For anybody considering a career in politics, No Place for Amateurs
is a thorough description of what goes on behind the scenes. "While candidates are ultimately responsible for their campaigns, there is no way they can compete, let alone win, without professional help," writes Dennis W. Johnson. He ought to know: in addition to working as a campaign consultant himself, Johnson is the associate dean at George Washington University's Graduate School of Political Management. On these pages, he describes everything that goes into a campaign, from fundraising to opposition research to handling the media. And he doesn't shy away from details. In a chapter on polling and public opinion, for instance, he describes how "a well-financed statewide campaign" would want to begin with a "benchmark survey" a year before the election, followed by focus groups to "explore in greater depth the responses given in the benchmark survey." Four or five months later would come "trend surveys" to see what impact the campaigns have had on public opinion. Ideas for commercials then would undergo "dial meter analysis" to test their effectiveness. Finally, tracking polls in the final weeks would try to gauge "late trends and movements of public preferences."
Taken as a whole, No Place for Amateurs reads like a how-to guide for campaigns. It never really delivers what it promises in the subtitle--an analysis of how political professionals have come to have such a great role in modern politics--but that's OK, because it does acknowledge their presence and describe what they do. There may, in fact, be a greater need for the book Johnson actually has written, and it must be required reading at his school. It's full of anecdotes, too, which provide real-world examples of how campaigns work. Less effective are Johnson's descriptions of fictional races, although they may help him make key points more sharply than if they were based on real experiences. Political pros often say the best way to learn about campaigns is to work on one. That's probably true, but it might also be a good idea to read this book before taking even that first step. --John J. Miller
From Publishers Weekly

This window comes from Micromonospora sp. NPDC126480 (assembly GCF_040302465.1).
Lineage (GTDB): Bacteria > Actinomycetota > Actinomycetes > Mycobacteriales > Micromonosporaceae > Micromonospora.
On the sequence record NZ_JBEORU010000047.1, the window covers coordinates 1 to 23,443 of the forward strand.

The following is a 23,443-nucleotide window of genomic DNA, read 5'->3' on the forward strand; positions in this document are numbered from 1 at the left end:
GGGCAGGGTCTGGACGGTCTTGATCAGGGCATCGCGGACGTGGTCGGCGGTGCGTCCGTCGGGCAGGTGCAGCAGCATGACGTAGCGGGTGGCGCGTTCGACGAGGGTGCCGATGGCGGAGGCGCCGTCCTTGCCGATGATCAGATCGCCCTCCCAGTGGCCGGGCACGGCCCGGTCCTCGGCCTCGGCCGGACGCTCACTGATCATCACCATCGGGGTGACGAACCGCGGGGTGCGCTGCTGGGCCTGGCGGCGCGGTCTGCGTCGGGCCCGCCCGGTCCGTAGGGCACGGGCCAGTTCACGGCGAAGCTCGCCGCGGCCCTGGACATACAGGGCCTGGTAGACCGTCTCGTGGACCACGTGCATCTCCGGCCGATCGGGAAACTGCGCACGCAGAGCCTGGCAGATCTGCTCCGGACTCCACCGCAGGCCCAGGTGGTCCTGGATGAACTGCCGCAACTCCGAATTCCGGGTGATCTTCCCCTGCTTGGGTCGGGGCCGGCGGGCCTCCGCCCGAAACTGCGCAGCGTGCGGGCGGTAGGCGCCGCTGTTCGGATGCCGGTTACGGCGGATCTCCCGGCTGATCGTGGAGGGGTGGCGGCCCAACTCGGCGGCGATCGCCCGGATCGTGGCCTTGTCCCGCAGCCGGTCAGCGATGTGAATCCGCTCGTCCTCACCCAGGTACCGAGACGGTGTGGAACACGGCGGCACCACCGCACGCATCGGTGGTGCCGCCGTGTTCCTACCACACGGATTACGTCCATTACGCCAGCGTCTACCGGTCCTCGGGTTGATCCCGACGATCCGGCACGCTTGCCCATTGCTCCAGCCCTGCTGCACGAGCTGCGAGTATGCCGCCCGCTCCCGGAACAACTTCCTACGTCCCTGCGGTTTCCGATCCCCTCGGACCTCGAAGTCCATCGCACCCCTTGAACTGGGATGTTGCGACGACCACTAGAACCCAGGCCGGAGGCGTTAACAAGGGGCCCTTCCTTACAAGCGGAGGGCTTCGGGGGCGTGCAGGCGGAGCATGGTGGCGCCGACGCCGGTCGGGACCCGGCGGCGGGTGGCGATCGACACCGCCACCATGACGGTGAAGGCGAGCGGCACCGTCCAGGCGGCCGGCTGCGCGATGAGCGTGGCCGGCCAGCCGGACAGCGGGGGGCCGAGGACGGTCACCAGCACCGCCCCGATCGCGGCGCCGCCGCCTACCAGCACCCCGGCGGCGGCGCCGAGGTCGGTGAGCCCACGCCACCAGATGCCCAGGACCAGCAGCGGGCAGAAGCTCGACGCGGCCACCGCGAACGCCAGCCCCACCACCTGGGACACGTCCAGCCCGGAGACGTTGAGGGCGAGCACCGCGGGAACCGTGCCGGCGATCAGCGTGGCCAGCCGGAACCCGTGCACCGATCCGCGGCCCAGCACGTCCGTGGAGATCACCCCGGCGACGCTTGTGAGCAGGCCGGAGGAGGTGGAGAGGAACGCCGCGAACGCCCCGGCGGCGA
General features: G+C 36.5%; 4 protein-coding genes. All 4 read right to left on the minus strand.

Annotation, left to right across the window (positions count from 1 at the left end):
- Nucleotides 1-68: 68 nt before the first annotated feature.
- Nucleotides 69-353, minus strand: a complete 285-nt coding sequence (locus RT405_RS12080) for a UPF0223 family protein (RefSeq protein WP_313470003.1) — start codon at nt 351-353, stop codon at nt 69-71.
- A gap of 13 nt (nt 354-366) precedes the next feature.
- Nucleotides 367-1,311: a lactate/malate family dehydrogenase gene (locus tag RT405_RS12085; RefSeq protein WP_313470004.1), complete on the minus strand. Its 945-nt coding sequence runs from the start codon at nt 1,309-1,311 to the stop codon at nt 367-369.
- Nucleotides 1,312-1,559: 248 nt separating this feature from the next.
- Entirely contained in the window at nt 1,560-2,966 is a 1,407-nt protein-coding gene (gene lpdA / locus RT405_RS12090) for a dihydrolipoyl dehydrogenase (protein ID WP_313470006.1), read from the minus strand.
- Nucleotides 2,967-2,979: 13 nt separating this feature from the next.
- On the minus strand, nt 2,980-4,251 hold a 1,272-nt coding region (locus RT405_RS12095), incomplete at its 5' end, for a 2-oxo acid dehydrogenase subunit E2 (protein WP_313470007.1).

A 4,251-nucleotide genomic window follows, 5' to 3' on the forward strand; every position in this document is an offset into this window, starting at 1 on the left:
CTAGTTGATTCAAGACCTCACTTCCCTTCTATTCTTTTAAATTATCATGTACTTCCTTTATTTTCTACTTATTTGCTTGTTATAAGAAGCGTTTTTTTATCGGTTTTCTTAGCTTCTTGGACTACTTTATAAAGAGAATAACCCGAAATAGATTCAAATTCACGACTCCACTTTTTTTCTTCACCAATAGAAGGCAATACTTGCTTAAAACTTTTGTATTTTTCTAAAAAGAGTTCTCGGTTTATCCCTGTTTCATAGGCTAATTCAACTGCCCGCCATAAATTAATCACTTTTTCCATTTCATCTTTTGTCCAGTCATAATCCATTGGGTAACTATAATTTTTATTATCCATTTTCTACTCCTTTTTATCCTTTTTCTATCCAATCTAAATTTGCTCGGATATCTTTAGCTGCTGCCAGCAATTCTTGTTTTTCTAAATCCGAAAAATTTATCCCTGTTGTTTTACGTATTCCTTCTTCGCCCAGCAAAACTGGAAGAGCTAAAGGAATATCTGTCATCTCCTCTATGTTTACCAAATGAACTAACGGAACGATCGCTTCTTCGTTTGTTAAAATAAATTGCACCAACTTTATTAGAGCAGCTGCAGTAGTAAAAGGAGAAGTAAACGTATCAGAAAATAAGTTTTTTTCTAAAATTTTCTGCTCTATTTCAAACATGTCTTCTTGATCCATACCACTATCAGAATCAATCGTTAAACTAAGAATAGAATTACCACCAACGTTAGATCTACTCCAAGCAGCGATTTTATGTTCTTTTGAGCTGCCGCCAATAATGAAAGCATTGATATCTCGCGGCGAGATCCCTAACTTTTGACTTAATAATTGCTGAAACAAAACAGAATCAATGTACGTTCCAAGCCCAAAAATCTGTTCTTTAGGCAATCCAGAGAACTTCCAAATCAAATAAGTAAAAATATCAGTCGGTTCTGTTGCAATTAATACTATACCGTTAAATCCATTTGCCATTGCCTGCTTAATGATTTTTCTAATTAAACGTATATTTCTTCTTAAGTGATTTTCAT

"[T]he race for office has become a race for money"Ain large part because of political consultants, says Johnson. He should know: he's a former top political consultant and now associate dean of George Washington University's Graduate School of Political Management. Johnson offers an insider's view of what political consultants do and what the repercussions are for the American democratic system. The consultant's role during a campaign is to leave as little as possible to chance. Consultants monitor public opinion via focus groups and tracking polls and spend hours digging up dirt on the opponent. In this new digital age, real-time campaigning is achievable with cutting-edge rapid-response advertising that can be prepared in advance and ready at a moment's notice to steal the spotlight from the competition. Johnson takes the reader through all the processes of spin doctoring by professional consultantsAat times in overwhelming detailAbut his main message is that the professionalization of campaigning has removed the average citizen from the electoral process. Johnson suggests such alienation is not inevitable, however, and he notes, albeit briefly, ways in which voters might once again be drawn into the process. He concludes that we can ameliorate the influence of professional political consultants, but his bottom line is that high-cost, high-powered political consultants are here to stay. (Feb.) Forecast: There is much historical narrative here that should interest the general reader. But overall, the degree of specificity in the discussion makes this title most apt for academic rather than general readers.
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